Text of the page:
Salt in the water decreasing, but customers not yet out of the woods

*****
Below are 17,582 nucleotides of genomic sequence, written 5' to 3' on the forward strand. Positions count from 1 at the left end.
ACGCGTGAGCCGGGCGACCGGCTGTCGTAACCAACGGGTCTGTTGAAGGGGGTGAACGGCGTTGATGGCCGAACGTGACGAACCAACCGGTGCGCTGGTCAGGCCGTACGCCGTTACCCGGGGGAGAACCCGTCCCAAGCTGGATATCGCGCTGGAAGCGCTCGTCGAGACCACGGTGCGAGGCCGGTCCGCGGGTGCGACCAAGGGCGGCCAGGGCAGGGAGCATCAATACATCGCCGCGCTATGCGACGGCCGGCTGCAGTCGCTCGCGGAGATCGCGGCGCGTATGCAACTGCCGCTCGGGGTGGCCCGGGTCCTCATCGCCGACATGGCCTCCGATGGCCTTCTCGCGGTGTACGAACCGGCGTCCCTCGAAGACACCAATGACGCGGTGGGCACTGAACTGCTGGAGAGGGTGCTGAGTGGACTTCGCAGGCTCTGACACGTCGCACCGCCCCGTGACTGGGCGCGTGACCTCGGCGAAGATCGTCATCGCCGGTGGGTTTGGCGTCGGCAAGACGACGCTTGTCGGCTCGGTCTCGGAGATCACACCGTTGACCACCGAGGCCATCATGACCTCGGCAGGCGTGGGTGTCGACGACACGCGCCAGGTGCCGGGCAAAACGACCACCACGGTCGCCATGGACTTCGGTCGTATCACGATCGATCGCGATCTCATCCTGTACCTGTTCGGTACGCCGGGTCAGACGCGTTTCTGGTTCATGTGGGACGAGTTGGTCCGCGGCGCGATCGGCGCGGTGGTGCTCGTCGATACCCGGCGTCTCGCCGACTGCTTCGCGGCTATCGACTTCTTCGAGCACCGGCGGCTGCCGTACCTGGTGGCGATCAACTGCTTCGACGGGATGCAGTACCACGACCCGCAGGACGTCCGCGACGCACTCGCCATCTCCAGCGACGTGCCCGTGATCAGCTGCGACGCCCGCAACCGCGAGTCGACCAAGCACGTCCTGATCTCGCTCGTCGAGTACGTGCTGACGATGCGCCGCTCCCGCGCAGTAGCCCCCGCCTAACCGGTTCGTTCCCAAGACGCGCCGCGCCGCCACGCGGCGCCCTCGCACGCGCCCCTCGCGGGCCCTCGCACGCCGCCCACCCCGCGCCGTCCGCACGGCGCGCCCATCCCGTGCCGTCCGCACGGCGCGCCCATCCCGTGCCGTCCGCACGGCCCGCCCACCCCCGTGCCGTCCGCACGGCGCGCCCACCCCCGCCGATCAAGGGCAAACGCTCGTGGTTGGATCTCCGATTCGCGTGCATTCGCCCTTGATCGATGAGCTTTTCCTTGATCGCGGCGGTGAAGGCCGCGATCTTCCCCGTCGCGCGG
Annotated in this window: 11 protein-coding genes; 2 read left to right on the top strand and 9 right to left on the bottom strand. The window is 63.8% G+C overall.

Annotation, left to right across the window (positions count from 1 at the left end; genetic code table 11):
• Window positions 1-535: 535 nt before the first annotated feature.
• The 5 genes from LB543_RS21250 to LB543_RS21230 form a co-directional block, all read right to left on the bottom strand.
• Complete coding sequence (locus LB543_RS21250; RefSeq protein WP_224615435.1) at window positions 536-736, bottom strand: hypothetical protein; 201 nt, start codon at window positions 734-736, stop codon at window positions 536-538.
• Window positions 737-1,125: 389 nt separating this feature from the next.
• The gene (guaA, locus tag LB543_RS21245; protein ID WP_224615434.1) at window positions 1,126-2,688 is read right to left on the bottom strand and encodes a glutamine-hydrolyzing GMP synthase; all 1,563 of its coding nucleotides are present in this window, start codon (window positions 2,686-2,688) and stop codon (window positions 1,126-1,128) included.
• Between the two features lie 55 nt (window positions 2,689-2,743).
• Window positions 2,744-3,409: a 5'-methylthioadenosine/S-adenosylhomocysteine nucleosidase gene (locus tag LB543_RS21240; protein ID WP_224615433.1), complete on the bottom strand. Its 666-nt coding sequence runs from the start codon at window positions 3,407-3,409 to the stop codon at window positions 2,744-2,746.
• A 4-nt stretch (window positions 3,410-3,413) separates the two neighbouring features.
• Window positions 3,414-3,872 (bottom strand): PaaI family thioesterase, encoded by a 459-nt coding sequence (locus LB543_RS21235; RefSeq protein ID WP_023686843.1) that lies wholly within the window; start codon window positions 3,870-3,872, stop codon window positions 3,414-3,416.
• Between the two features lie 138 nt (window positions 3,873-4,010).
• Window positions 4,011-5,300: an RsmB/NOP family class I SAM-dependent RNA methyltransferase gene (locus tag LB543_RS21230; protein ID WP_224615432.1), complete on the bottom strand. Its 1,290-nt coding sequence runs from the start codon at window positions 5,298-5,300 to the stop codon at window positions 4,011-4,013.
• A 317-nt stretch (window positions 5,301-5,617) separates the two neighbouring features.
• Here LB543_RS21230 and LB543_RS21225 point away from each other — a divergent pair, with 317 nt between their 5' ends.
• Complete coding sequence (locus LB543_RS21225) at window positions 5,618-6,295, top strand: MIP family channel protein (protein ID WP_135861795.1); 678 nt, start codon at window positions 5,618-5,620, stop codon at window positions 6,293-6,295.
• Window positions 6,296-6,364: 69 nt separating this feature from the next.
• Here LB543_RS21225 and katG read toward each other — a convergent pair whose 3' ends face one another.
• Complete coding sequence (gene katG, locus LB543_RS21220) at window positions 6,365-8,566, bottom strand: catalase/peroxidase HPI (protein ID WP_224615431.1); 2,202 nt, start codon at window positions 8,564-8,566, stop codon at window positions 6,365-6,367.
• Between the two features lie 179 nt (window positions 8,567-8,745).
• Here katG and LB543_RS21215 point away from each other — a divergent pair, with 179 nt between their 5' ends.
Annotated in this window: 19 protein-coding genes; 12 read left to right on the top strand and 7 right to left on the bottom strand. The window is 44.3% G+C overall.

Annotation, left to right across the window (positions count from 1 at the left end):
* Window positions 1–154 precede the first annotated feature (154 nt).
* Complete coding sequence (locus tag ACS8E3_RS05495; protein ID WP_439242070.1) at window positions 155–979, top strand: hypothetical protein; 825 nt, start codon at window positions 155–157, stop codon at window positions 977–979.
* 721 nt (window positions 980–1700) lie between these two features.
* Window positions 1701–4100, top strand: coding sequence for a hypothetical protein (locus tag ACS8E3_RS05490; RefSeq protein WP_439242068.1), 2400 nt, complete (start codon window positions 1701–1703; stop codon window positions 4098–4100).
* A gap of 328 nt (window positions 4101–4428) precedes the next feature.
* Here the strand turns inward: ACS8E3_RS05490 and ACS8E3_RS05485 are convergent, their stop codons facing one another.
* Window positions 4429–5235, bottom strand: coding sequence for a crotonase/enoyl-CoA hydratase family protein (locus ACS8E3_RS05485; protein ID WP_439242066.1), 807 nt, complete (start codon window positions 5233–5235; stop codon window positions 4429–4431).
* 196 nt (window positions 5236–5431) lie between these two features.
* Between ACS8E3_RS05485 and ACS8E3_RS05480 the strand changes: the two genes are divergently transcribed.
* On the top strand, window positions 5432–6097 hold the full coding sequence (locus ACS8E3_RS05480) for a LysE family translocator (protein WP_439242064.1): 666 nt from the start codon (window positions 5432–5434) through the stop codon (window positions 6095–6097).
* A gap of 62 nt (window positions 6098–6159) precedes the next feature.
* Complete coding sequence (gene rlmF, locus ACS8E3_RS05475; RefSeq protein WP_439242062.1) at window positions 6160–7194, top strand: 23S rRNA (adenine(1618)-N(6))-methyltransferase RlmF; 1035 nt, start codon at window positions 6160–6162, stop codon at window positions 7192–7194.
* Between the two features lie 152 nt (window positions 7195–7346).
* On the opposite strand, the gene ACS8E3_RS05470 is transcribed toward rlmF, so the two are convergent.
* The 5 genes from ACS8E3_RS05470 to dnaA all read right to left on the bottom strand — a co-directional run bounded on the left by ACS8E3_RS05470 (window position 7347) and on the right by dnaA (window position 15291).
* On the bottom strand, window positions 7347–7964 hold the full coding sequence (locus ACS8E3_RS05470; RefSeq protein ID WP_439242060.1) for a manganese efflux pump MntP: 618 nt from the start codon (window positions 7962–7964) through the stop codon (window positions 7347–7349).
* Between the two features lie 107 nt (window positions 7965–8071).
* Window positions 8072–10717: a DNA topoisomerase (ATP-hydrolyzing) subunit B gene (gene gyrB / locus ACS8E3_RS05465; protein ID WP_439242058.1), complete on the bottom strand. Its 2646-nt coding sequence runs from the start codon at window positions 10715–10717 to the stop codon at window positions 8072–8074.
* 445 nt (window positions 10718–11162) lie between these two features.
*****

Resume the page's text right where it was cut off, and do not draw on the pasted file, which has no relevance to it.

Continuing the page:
The level of sodium in Point Reyes Station’s drinking water is trending down, but the North Marin Water District is wary that unprecedented salinity intrusion could continue through the winter if rainfall is sparse. To mitigate the problem, the district is building a new well away from Tomales Bay and exploring how to provide drinking water for customers with health risks. The district tests the water weekly for sodium and chlorine, with the goal of understanding how salty the water is. Chlorine measurements helps indicate the scope of the intrusion, while sodium levels affect the taste and create a health risk for certain diets.  The Nov. 17 test was good news: Samples showed 31.9 milligrams of sodium per liter, below the 50-milligram reporting threshold and far lower than the 400-milligram levels seen in August. But the past two weeks, the test showed 219 and 224 milligrams, reflecting the vagaries of a once-a-week test. “We are trending down lower as we go into the winter season, but we’re still experiencing variabilities in the salinity,” general manager Drew McIntyre said. “If we go into a second dry year, it could be that we experience salinity numbers continuing through the wintertime, but we just don’t know yet. This is a long trending process, and you’re not going to see a change in a matter of weeks. It takes months.” The water is undrinkable for many of the district’s 1,700 customers, and the Palace Market has limited bottled water purchases to two gallons. The high salinity presents a health risk for pregnant women and people on low-sodium diets, leading the Point Reyes Station Village Association to pressure the water district to communicate the risks and provide drinking water alternatives for those who don’t have any. Mr. McIntyre said the district is looking at options to provide low-salinity water to at-risk customers next year, though he couldn’t say what those options might be. In the interest of transparency, he will continue to publish a notice in the Light, even when salinity levels are below 50 milligrams. “The Point Reyes Station Village Association is gratified that when made aware of the local health concerns due to high-salinity water, N.M.W.D. responded and is actively pursuing a solution,” association president Ken Levin said. The water system uses three wells. Two are located on the Coast Guard property, where the aquifer becomes salty when Lagunitas Creek flows are low and tides are high, and one is on the Gallagher Ranch, a mile away from the influence of Tomales Bay. Customers draw from the Gallagher well first, but when demand is high enough, they are served with the salty Coast Guard water. In order to phase out the Coast Guard wells, the district is pursuing a second well on the Gallagher Ranch, with the goal of breaking ground next summer. A permitting consultant is submitting a coastal permit this month at the same time a contractor is finishing the design. “We recognize this is an important issue, and we’re continuing to expedite Gallagher well number two as quickly as possible,” Mr. McIntyre said.